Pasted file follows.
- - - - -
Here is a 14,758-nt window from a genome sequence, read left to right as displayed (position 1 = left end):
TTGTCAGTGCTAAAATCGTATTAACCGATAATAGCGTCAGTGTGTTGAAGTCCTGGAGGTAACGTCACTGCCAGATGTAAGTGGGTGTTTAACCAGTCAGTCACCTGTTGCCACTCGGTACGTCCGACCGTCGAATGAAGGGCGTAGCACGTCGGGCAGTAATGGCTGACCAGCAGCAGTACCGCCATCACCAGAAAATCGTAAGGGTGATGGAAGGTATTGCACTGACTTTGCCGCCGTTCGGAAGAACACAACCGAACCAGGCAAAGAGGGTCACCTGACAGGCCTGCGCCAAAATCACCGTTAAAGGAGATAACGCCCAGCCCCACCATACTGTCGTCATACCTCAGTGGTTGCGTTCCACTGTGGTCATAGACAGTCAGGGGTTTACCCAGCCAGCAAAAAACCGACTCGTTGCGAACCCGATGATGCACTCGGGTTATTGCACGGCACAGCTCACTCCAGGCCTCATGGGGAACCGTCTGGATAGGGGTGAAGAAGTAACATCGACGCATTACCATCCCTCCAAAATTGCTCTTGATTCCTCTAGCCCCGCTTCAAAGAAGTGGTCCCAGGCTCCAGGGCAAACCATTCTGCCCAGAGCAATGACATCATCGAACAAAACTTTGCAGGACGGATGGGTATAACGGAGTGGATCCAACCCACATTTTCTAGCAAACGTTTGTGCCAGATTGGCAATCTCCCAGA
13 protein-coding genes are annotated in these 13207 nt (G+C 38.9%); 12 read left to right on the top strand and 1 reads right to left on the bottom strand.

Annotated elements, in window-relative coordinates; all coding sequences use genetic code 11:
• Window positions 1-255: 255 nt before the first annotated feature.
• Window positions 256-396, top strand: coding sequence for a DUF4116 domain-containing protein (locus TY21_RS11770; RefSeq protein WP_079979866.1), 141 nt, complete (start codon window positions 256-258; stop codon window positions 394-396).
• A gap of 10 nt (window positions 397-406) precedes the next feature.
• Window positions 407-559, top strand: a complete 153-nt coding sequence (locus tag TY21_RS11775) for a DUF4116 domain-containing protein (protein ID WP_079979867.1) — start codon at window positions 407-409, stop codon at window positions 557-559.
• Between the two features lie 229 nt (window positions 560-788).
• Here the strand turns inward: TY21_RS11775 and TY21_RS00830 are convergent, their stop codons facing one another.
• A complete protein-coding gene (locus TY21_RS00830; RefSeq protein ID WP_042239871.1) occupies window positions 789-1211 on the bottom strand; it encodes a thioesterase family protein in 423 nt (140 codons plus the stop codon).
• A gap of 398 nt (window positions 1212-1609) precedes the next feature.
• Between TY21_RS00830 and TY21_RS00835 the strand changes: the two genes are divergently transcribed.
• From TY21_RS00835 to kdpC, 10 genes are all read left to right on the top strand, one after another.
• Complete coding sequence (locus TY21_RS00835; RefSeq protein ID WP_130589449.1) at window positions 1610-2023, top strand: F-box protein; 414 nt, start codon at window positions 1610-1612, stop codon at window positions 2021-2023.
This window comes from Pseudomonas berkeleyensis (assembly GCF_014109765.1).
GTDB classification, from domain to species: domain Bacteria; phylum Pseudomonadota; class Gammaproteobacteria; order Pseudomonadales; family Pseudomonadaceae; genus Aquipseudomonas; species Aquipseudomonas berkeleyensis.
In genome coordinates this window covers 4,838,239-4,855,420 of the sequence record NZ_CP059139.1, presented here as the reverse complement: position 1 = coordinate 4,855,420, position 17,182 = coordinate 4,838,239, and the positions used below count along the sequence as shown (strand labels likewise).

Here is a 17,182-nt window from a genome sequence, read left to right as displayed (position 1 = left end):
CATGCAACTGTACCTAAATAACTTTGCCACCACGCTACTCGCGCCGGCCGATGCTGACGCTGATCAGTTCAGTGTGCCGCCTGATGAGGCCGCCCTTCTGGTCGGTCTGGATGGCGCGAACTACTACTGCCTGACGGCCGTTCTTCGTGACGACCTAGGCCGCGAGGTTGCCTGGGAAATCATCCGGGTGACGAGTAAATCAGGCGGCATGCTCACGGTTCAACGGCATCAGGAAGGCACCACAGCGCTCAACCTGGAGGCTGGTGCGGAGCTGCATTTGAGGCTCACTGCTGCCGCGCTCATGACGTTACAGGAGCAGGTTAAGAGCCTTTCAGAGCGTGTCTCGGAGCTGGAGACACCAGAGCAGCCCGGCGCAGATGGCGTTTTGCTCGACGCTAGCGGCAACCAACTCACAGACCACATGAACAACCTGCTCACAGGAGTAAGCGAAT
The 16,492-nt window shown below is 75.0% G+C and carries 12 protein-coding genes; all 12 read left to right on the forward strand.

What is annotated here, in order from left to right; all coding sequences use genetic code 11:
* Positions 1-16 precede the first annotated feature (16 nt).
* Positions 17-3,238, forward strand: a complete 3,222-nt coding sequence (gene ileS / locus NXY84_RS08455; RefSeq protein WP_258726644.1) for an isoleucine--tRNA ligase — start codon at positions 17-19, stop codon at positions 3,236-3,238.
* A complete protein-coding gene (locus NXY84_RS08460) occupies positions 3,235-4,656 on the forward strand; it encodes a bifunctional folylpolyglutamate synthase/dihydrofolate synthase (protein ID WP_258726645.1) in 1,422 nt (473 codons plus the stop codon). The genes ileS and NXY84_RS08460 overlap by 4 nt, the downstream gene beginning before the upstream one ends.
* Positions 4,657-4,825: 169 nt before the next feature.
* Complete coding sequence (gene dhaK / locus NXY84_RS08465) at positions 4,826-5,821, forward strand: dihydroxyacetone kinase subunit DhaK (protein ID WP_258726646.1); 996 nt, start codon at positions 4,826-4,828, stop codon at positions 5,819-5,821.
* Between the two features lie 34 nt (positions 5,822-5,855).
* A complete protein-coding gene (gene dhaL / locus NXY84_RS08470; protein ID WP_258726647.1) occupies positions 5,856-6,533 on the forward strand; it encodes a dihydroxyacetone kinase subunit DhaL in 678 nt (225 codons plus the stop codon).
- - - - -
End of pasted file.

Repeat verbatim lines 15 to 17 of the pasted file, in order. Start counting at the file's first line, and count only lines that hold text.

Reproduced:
• Complete coding sequence (locus TY21_RS00835; RefSeq protein ID WP_130589449.1) at window positions 1610-2023, top strand: F-box protein; 414 nt, start codon at window positions 1610-1612, stop codon at window positions 2021-2023.
This window comes from Pseudomonas berkeleyensis (assembly GCF_014109765.1).
GTDB classification, from domain to species: domain Bacteria; phylum Pseudomonadota; class Gammaproteobacteria; order Pseudomonadales; family Pseudomonadaceae; genus Aquipseudomonas; species Aquipseudomonas berkeleyensis.